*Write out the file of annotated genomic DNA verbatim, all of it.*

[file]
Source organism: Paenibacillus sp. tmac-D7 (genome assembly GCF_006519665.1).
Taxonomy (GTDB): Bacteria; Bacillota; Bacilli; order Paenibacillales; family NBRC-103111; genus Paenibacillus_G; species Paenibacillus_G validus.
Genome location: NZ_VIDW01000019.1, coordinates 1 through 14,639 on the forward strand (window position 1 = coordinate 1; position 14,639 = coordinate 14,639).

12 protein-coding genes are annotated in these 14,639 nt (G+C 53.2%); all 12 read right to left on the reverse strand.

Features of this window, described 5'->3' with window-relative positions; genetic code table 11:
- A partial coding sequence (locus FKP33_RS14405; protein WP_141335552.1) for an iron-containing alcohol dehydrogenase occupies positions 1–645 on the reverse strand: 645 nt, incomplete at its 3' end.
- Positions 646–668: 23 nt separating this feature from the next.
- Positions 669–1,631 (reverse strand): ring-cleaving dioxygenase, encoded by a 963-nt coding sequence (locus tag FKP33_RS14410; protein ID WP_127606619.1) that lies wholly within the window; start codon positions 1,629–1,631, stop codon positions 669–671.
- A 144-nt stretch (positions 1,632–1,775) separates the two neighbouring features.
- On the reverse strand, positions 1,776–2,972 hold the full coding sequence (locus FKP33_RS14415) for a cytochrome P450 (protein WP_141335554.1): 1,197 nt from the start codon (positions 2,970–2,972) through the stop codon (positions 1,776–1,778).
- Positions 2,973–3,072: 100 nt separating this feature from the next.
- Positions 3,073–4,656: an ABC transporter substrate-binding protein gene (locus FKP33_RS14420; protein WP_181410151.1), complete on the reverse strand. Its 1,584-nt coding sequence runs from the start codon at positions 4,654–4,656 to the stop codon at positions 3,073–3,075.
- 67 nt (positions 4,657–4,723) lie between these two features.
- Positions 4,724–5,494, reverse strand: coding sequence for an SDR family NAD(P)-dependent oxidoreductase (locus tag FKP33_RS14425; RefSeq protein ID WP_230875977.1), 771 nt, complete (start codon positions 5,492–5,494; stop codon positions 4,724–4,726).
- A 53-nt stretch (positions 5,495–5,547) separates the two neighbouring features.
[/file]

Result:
Source organism: Paenibacillus sp. tmac-D7 (genome assembly GCF_006519665.1).
Taxonomy (GTDB): Bacteria; Bacillota; Bacilli; order Paenibacillales; family NBRC-103111; genus Paenibacillus_G; species Paenibacillus_G validus.
Genome location: NZ_VIDW01000019.1, coordinates 1 through 14,639 on the forward strand (window position 1 = coordinate 1; position 14,639 = coordinate 14,639).

12 protein-coding genes are annotated in these 14,639 nt (G+C 53.2%); all 12 read right to left on the reverse strand.

Features of this window, described 5'->3' with window-relative positions; genetic code table 11:
- A partial coding sequence (locus FKP33_RS14405; protein WP_141335552.1) for an iron-containing alcohol dehydrogenase occupies positions 1–645 on the reverse strand: 645 nt, incomplete at its 3' end.
- Positions 646–668: 23 nt separating this feature from the next.
- Positions 669–1,631 (reverse strand): ring-cleaving dioxygenase, encoded by a 963-nt coding sequence (locus tag FKP33_RS14410; protein ID WP_127606619.1) that lies wholly within the window; start codon positions 1,629–1,631, stop codon positions 669–671.
- A 144-nt stretch (positions 1,632–1,775) separates the two neighbouring features.
- On the reverse strand, positions 1,776–2,972 hold the full coding sequence (locus FKP33_RS14415) for a cytochrome P450 (protein WP_141335554.1): 1,197 nt from the start codon (positions 2,970–2,972) through the stop codon (positions 1,776–1,778).
- Positions 2,973–3,072: 100 nt separating this feature from the next.
- Positions 3,073–4,656: an ABC transporter substrate-binding protein gene (locus FKP33_RS14420; protein WP_181410151.1), complete on the reverse strand. Its 1,584-nt coding sequence runs from the start codon at positions 4,654–4,656 to the stop codon at positions 3,073–3,075.
- 67 nt (positions 4,657–4,723) lie between these two features.
- Positions 4,724–5,494, reverse strand: coding sequence for an SDR family NAD(P)-dependent oxidoreductase (locus tag FKP33_RS14425; RefSeq protein ID WP_230875977.1), 771 nt, complete (start codon positions 5,492–5,494; stop codon positions 4,724–4,726).
- A 53-nt stretch (positions 5,495–5,547) separates the two neighbouring features.